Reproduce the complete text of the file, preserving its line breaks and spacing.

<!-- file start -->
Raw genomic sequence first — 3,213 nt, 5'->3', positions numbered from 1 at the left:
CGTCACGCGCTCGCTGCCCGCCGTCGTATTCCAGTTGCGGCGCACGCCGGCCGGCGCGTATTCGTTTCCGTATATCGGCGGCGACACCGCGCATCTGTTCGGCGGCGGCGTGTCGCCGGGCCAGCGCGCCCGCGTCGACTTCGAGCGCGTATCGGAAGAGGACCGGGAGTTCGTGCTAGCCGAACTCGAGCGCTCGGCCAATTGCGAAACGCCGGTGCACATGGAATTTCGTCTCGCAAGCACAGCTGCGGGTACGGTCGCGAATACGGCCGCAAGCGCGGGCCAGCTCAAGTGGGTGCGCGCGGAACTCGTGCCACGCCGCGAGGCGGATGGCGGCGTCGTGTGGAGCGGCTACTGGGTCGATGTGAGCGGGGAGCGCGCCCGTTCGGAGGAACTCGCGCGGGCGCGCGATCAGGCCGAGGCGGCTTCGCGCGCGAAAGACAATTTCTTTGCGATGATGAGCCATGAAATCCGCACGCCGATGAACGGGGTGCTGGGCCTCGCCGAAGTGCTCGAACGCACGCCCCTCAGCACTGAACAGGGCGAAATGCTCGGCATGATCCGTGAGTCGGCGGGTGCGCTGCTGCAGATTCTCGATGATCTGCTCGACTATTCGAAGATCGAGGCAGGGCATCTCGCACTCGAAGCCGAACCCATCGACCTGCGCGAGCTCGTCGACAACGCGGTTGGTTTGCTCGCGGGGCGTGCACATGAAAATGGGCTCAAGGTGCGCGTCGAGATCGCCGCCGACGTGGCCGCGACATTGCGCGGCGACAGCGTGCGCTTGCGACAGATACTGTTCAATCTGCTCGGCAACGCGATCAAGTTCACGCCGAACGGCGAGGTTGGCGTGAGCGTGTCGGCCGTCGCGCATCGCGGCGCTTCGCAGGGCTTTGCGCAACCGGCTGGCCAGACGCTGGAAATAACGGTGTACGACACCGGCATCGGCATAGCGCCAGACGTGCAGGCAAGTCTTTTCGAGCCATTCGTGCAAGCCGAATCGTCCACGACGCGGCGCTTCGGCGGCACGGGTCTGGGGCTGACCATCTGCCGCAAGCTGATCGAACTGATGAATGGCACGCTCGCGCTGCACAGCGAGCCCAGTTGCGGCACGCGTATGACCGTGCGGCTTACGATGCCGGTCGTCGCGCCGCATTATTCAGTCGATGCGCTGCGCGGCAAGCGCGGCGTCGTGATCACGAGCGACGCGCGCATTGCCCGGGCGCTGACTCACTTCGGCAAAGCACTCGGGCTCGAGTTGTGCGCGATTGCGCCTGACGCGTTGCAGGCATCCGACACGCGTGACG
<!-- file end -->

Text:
Raw genomic sequence first — 3,213 nt, 5'->3', positions numbered from 1 at the left:
CGTCACGCGCTCGCTGCCCGCCGTCGTATTCCAGTTGCGGCGCACGCCGGCCGGCGCGTATTCGTTTCCGTATATCGGCGGCGACACCGCGCATCTGTTCGGCGGCGGCGTGTCGCCGGGCCAGCGCGCCCGCGTCGACTTCGAGCGCGTATCGGAAGAGGACCGGGAGTTCGTGCTAGCCGAACTCGAGCGCTCGGCCAATTGCGAAACGCCGGTGCACATGGAATTTCGTCTCGCAAGCACAGCTGCGGGTACGGTCGCGAATACGGCCGCAAGCGCGGGCCAGCTCAAGTGGGTGCGCGCGGAACTCGTGCCACGCCGCGAGGCGGATGGCGGCGTCGTGTGGAGCGGCTACTGGGTCGATGTGAGCGGGGAGCGCGCCCGTTCGGAGGAACTCGCGCGGGCGCGCGATCAGGCCGAGGCGGCTTCGCGCGCGAAAGACAATTTCTTTGCGATGATGAGCCATGAAATCCGCACGCCGATGAACGGGGTGCTGGGCCTCGCCGAAGTGCTCGAACGCACGCCCCTCAGCACTGAACAGGGCGAAATGCTCGGCATGATCCGTGAGTCGGCGGGTGCGCTGCTGCAGATTCTCGATGATCTGCTCGACTATTCGAAGATCGAGGCAGGGCATCTCGCACTCGAAGCCGAACCCATCGACCTGCGCGAGCTCGTCGACAACGCGGTTGGTTTGCTCGCGGGGCGTGCACATGAAAATGGGCTCAAGGTGCGCGTCGAGATCGCCGCCGACGTGGCCGCGACATTGCGCGGCGACAGCGTGCGCTTGCGACAGATACTGTTCAATCTGCTCGGCAACGCGATCAAGTTCACGCCGAACGGCGAGGTTGGCGTGAGCGTGTCGGCCGTCGCGCATCGCGGCGCTTCGCAGGGCTTTGCGCAACCGGCTGGCCAGACGCTGGAAATAACGGTGTACGACACCGGCATCGGCATAGCGCCAGACGTGCAGGCAAGTCTTTTCGAGCCATTCGTGCAAGCCGAATCGTCCACGACGCGGCGCTTCGGCGGCACGGGTCTGGGGCTGACCATCTGCCGCAAGCTGATCGAACTGATGAATGGCACGCTCGCGCTGCACAGCGAGCCCAGTTGCGGCACGCGTATGACCGTGCGGCTTACGATGCCGGTCGTCGCGCCGCATTATTCAGTCGATGCGCTGCGCGGCAAGCGCGGCGTCGTGATCACGAGCGACGCGCGCATTGCCCGGGCGCTGACTCACTTCGGCAAAGCACTCGGGCTCGAGTTGTGCGCGATTGCGCCTGACGCGTTGCAGGCATCCGACACGCGTGACG